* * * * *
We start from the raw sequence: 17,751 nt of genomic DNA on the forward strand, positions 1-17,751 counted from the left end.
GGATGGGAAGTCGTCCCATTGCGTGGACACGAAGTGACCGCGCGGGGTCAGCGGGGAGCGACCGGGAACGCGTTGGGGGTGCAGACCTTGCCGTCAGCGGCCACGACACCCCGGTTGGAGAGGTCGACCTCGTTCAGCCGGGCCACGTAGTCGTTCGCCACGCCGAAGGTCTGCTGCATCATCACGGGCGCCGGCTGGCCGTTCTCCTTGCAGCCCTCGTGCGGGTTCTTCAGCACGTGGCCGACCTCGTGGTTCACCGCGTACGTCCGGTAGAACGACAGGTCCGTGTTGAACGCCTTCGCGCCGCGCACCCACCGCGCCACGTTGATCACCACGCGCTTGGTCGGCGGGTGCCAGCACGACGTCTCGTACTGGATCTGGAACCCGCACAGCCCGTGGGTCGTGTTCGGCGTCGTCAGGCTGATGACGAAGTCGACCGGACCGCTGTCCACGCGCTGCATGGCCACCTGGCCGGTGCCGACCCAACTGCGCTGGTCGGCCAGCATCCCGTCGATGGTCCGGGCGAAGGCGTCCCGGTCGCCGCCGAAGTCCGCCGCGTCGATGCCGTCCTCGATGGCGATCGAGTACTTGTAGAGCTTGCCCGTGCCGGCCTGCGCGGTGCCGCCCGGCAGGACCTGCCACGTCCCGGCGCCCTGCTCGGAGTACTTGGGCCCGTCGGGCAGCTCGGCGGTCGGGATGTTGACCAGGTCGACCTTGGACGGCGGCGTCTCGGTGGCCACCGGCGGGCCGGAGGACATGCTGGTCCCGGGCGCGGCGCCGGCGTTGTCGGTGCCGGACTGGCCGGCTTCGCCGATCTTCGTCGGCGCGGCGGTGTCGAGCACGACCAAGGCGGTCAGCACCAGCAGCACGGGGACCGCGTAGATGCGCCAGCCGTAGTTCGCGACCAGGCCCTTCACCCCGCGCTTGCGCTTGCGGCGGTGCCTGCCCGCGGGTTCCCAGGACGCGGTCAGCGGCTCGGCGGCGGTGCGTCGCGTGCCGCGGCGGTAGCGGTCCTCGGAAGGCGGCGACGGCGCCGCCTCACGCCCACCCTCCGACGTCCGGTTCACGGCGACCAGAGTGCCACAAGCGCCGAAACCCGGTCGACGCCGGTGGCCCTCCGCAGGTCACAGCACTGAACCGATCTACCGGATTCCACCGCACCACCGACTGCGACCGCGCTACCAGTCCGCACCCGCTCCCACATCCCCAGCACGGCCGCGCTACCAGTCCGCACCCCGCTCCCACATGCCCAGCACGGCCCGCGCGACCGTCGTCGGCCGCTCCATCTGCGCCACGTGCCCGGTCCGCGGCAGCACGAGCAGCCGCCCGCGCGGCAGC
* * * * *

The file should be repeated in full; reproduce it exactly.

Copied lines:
We start from the raw sequence: 17,751 nt of genomic DNA on the forward strand, positions 1-17,751 counted from the left end.
GGATGGGAAGTCGTCCCATTGCGTGGACACGAAGTGACCGCGCGGGGTCAGCGGGGAGCGACCGGGAACGCGTTGGGGGTGCAGACCTTGCCGTCAGCGGCCACGACACCCCGGTTGGAGAGGTCGACCTCGTTCAGCCGGGCCACGTAGTCGTTCGCCACGCCGAAGGTCTGCTGCATCATCACGGGCGCCGGCTGGCCGTTCTCCTTGCAGCCCTCGTGCGGGTTCTTCAGCACGTGGCCGACCTCGTGGTTCACCGCGTACGTCCGGTAGAACGACAGGTCCGTGTTGAACGCCTTCGCGCCGCGCACCCACCGCGCCACGTTGATCACCACGCGCTTGGTCGGCGGGTGCCAGCACGACGTCTCGTACTGGATCTGGAACCCGCACAGCCCGTGGGTCGTGTTCGGCGTCGTCAGGCTGATGACGAAGTCGACCGGACCGCTGTCCACGCGCTGCATGGCCACCTGGCCGGTGCCGACCCAACTGCGCTGGTCGGCCAGCATCCCGTCGATGGTCCGGGCGAAGGCGTCCCGGTCGCCGCCGAAGTCCGCCGCGTCGATGCCGTCCTCGATGGCGATCGAGTACTTGTAGAGCTTGCCCGTGCCGGCCTGCGCGGTGCCGCCCGGCAGGACCTGCCACGTCCCGGCGCCCTGCTCGGAGTACTTGGGCCCGTCGGGCAGCTCGGCGGTCGGGATGTTGACCAGGTCGACCTTGGACGGCGGCGTCTCGGTGGCCACCGGCGGGCCGGAGGACATGCTGGTCCCGGGCGCGGCGCCGGCGTTGTCGGTGCCGGACTGGCCGGCTTCGCCGATCTTCGTCGGCGCGGCGGTGTCGAGCACGACCAAGGCGGTCAGCACCAGCAGCACGGGGACCGCGTAGATGCGCCAGCCGTAGTTCGCGACCAGGCCCTTCACCCCGCGCTTGCGCTTGCGGCGGTGCCTGCCCGCGGGTTCCCAGGACGCGGTCAGCGGCTCGGCGGCGGTGCGTCGCGTGCCGCGGCGGTAGCGGTCCTCGGAAGGCGGCGACGGCGCCGCCTCACGCCCACCCTCCGACGTCCGGTTCACGGCGACCAGAGTGCCACAAGCGCCGAAACCCGGTCGACGCCGGTGGCCCTCCGCAGGTCACAGCACTGAACCGATCTACCGGATTCCACCGCACCACCGACTGCGACCGCGCTACCAGTCCGCACCCGCTCCCACATCCCCAGCACGGCCGCGCTACCAGTCCGCACCCCGCTCCCACATGCCCAGCACGGCCCGCGCGACCGTCGTCGGCCGCTCCATCTGCGCCACGTGCCCGGTCCGCGGCAGCACGAGCAGCCGCCCGCGCGGCAGC